Three Ways To Bribe Your Kids This Christmas

14/08/2014 16:56 | Updated 22 May 2015

Father helping young daughter place star on top of Christmas tree

Negotiation, bribery, blackmail. However you want to say it, Christmas is a time when this particular weapon is a vital tool in every parent's arsenal. I mean, how else are you meant to calm over-excited children whose veins are coursing with pure sugar as they eagerly await the arrival of Father Christmas?

Tell them to be quiet? Because let's face it: that pretty much never works.

The problem with Christmas is that eventually you can end up resenting Santa himself, with his cheeky round face and broad grin, making your children shriek and squeal like banshees.

But, as so many parents have done in the past, you can just as easily use big fat Saint Nick to your advantage, to negotiate with (or bribe/blackmail) your children.

For example:

Sticker Chart:

Nobody wants to see an unhappy Santa, least of all your children. An unhappy Santa is a Santa who doesn't want to bring any presents on Christmas Eve; so hang a calendar on the wall for the entire month of December and draw a happy Santa if your child is good, and a sad Santa if he is bad. As soon as your kid sees an unhappy Santa, they'll be so traumatised that they'll vow to be good forever (or at least until January).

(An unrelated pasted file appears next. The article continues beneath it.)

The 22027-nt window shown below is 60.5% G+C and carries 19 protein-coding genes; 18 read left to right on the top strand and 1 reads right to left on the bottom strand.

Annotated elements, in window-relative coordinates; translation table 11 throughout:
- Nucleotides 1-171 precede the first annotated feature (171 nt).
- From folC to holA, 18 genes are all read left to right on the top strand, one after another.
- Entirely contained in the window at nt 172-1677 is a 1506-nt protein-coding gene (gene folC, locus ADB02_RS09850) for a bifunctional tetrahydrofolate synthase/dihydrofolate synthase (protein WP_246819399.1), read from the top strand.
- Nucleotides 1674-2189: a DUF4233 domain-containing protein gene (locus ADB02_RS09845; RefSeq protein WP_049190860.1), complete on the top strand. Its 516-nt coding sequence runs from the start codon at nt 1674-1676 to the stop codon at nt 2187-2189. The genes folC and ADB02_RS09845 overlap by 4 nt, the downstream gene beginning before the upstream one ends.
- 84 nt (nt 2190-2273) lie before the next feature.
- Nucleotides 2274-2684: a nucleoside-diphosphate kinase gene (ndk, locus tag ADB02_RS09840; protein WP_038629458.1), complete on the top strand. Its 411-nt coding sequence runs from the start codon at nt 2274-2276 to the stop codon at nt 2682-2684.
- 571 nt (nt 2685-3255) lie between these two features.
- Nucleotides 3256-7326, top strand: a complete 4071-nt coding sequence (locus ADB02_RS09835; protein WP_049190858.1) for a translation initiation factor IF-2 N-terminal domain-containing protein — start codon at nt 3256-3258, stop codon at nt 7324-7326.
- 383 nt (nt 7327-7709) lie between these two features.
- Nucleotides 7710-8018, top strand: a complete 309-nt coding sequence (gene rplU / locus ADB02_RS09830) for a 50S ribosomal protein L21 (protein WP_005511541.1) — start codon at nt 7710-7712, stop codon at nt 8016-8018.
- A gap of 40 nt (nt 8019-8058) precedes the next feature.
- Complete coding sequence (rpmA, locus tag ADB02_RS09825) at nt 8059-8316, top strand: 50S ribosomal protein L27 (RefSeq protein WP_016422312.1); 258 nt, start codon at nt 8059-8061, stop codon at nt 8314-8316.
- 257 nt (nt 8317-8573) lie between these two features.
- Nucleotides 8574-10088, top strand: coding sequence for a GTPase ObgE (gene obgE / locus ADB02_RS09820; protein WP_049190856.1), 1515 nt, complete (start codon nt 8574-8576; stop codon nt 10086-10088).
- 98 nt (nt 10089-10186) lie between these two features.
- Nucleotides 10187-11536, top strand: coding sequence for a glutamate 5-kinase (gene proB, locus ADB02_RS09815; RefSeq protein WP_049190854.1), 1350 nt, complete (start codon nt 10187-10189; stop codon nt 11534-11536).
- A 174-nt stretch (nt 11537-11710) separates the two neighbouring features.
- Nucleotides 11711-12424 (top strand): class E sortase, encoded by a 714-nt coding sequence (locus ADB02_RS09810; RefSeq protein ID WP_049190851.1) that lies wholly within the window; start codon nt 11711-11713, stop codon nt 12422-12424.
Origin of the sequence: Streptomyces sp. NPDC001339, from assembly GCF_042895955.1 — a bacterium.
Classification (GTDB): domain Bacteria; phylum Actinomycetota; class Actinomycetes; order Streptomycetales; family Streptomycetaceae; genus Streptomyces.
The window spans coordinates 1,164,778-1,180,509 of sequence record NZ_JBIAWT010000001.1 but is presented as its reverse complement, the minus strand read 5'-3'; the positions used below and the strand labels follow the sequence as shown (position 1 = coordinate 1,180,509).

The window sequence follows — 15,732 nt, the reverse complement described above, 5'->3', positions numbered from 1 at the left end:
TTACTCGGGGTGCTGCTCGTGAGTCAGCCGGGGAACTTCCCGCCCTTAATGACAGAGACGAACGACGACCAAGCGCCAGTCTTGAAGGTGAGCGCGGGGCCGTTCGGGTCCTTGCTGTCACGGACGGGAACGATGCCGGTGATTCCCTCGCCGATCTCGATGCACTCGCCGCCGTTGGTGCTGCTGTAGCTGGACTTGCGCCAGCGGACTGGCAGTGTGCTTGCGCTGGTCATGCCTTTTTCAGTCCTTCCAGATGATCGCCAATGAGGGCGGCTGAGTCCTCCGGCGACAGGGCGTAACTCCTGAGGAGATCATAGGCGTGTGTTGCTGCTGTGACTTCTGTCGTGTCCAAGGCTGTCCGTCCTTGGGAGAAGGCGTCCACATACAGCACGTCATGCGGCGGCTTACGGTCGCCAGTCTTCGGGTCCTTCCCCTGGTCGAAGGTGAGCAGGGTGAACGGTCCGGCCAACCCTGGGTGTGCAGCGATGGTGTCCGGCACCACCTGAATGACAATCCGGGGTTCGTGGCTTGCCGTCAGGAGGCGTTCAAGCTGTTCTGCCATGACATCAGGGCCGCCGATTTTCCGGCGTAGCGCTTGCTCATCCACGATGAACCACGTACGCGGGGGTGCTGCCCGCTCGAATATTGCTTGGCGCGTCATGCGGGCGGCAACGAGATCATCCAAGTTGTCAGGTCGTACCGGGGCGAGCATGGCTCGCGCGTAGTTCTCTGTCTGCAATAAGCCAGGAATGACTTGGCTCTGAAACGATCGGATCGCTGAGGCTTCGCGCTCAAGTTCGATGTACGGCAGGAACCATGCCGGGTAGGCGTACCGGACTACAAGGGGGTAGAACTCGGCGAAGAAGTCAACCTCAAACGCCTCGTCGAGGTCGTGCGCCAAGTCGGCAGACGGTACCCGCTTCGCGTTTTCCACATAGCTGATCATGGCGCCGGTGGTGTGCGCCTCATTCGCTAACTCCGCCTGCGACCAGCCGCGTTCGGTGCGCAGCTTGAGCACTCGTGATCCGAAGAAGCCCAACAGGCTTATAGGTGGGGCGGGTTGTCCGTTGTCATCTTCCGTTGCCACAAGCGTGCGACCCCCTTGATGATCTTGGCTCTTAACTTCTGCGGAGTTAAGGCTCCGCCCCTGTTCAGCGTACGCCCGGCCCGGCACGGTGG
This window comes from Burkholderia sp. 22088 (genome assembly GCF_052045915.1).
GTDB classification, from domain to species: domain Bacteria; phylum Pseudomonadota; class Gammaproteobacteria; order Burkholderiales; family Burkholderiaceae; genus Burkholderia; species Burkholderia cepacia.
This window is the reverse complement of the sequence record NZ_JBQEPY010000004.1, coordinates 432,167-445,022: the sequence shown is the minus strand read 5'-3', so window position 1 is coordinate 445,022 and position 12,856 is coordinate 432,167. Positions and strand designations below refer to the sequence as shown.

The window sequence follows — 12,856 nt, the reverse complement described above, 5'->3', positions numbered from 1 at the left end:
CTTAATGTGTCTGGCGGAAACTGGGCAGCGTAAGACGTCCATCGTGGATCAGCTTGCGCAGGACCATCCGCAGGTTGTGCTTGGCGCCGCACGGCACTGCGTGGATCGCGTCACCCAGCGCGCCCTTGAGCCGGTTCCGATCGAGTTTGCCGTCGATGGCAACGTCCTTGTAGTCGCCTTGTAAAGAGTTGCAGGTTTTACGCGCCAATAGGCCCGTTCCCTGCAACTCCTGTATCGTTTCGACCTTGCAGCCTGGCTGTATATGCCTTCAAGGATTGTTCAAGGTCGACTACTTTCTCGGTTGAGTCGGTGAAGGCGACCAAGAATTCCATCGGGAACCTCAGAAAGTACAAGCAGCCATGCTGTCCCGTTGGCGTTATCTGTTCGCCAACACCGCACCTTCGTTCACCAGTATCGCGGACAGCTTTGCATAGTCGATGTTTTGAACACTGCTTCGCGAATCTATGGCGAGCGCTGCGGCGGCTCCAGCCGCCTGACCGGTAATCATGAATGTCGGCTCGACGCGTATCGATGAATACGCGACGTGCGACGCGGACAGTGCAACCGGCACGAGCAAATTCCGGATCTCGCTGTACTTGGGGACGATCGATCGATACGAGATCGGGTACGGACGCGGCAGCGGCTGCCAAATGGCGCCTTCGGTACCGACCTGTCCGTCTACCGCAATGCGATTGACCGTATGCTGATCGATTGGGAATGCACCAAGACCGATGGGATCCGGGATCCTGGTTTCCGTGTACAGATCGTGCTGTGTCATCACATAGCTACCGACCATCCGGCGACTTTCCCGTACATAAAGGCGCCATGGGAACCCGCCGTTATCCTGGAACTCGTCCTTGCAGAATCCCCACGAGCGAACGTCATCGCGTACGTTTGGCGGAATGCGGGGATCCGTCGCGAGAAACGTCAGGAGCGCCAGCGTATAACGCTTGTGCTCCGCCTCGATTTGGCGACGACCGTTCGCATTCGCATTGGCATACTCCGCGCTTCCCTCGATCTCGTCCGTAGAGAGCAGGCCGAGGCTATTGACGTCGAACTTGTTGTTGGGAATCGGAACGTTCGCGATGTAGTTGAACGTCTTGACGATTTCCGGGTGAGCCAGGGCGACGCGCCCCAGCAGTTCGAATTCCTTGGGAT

Elf is watching you:

Buy a small Christmas elf doll, and place it out of arm's reach in a well-used room in the house, such as the lounge or kitchen. Tell your impressionable young children that this is one of Santa's actual elves, and his sole function is to watch your kids throughout the day and report back to Santa every night. Move the elf every day to make it slightly more believable, and every time your child so much as hints at being naughty just say knowingly, "Elf is watching you..."

Get Grandad involved:

Say your child is being naughty. What's the one thing that will strike so much fear into them that they instantly start behaving? Simple: you pull your mobile phone out of your pocket and tell them you're calling Santa to report bad behaviour. All you're really doing, of course, is ringing a male friend, preferably with an authentic old-man sound to his voice.

"Santa wants to speak to you," you say, and hand the phone to your wide-eyed offspring. Your friend then asks your child very nicely to be good for the rest of the month so that he or she can have plenty of presents, and they're so worried about letting him down that they instantly agree. Works a charm!

Note: Be sure to choose a male friend you know well, and can trust. The last thing you want is to call someone who thinks they're a joker and who decides to hiss "I'M NOT REAL..." down the phone. Ideally you would call Santa, but unfortunately his number isn't in the phone book (I've checked).

Suggest a correction